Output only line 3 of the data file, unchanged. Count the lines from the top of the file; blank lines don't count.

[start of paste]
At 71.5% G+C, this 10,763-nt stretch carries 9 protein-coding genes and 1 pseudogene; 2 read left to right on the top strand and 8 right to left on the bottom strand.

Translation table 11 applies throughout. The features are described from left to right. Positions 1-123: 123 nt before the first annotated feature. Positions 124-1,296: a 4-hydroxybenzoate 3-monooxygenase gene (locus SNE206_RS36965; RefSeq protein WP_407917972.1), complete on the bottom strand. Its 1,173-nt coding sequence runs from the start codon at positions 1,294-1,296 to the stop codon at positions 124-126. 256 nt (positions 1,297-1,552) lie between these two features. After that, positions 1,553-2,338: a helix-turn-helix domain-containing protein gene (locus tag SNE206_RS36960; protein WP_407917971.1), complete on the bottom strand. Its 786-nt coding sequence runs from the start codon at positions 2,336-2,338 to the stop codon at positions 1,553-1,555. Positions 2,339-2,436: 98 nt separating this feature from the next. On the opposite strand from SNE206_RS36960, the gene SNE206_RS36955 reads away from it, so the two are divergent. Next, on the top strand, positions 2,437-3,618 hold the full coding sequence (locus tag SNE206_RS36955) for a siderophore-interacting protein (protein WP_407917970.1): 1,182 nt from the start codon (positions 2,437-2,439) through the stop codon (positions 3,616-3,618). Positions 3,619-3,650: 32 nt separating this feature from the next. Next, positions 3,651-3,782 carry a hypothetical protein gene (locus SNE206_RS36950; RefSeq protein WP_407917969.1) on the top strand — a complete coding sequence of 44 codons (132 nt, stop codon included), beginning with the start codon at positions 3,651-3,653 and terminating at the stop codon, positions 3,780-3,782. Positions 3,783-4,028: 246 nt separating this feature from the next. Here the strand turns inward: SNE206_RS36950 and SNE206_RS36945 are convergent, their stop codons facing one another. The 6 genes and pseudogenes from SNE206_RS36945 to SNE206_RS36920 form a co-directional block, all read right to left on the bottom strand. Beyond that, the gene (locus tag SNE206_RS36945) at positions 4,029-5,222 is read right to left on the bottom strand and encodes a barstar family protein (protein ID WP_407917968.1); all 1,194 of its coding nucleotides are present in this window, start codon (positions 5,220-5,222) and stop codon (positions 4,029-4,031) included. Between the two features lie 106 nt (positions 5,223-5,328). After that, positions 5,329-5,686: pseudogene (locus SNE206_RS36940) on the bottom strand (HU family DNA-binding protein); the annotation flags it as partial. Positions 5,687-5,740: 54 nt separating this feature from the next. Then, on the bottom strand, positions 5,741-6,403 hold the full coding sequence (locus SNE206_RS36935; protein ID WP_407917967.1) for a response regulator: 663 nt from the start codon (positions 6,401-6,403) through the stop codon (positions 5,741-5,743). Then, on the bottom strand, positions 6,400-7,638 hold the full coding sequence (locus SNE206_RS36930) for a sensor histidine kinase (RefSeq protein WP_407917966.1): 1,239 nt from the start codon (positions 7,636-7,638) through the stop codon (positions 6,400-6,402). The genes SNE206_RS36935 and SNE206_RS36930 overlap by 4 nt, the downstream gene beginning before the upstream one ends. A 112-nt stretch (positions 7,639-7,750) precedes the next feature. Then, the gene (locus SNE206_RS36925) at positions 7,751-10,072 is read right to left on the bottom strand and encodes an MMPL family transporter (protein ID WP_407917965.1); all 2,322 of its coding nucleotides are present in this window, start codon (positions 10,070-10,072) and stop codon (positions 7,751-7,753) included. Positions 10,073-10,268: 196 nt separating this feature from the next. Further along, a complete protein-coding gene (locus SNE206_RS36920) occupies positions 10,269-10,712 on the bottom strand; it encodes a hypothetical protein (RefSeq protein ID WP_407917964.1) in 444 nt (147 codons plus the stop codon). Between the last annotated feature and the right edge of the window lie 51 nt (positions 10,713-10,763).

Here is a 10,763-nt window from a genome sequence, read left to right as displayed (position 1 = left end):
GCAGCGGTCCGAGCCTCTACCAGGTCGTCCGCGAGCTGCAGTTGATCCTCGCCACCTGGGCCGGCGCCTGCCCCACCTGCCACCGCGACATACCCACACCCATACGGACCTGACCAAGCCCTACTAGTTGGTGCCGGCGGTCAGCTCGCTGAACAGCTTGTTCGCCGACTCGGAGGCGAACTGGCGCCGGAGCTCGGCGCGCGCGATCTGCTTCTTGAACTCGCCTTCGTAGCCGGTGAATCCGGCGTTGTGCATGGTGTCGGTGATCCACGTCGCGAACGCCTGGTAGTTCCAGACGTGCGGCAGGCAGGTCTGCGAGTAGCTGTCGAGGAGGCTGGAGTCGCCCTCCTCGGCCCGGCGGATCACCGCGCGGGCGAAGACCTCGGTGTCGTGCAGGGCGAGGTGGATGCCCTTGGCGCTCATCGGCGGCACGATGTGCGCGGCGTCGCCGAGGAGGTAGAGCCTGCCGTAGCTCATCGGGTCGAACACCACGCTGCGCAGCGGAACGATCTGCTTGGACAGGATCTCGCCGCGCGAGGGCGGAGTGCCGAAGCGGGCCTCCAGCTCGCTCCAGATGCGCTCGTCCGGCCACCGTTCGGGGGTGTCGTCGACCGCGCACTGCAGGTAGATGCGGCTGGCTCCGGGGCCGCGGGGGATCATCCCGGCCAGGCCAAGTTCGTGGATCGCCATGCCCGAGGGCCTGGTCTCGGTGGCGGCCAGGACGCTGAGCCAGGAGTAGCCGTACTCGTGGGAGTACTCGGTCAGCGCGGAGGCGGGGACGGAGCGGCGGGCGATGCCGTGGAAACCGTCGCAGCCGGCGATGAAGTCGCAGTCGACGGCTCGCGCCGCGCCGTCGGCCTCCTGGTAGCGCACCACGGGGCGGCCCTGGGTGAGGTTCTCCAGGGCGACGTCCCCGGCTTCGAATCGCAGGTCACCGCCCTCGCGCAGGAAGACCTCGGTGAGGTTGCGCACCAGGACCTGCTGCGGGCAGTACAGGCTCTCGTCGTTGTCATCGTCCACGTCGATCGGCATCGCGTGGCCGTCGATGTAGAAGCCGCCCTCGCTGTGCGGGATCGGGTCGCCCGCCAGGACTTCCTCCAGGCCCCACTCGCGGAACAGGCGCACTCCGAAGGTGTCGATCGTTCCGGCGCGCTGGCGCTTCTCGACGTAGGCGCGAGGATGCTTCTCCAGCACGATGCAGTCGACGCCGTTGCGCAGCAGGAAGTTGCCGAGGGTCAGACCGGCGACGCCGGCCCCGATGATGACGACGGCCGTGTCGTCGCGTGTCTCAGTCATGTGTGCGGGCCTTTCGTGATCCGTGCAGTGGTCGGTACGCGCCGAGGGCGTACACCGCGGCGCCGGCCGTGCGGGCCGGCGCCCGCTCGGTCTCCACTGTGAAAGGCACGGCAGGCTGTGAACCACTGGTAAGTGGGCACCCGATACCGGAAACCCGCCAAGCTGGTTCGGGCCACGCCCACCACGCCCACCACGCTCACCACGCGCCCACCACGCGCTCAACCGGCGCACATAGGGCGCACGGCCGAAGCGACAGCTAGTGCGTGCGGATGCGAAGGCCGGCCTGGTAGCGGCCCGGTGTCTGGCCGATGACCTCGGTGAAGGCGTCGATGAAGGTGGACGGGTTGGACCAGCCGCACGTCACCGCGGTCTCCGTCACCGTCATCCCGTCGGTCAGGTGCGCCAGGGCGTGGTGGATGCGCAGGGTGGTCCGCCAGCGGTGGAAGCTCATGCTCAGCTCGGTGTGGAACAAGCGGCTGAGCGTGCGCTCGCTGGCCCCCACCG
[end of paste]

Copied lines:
Here is a 10,763-nt window from a genome sequence, read left to right as displayed (position 1 = left end):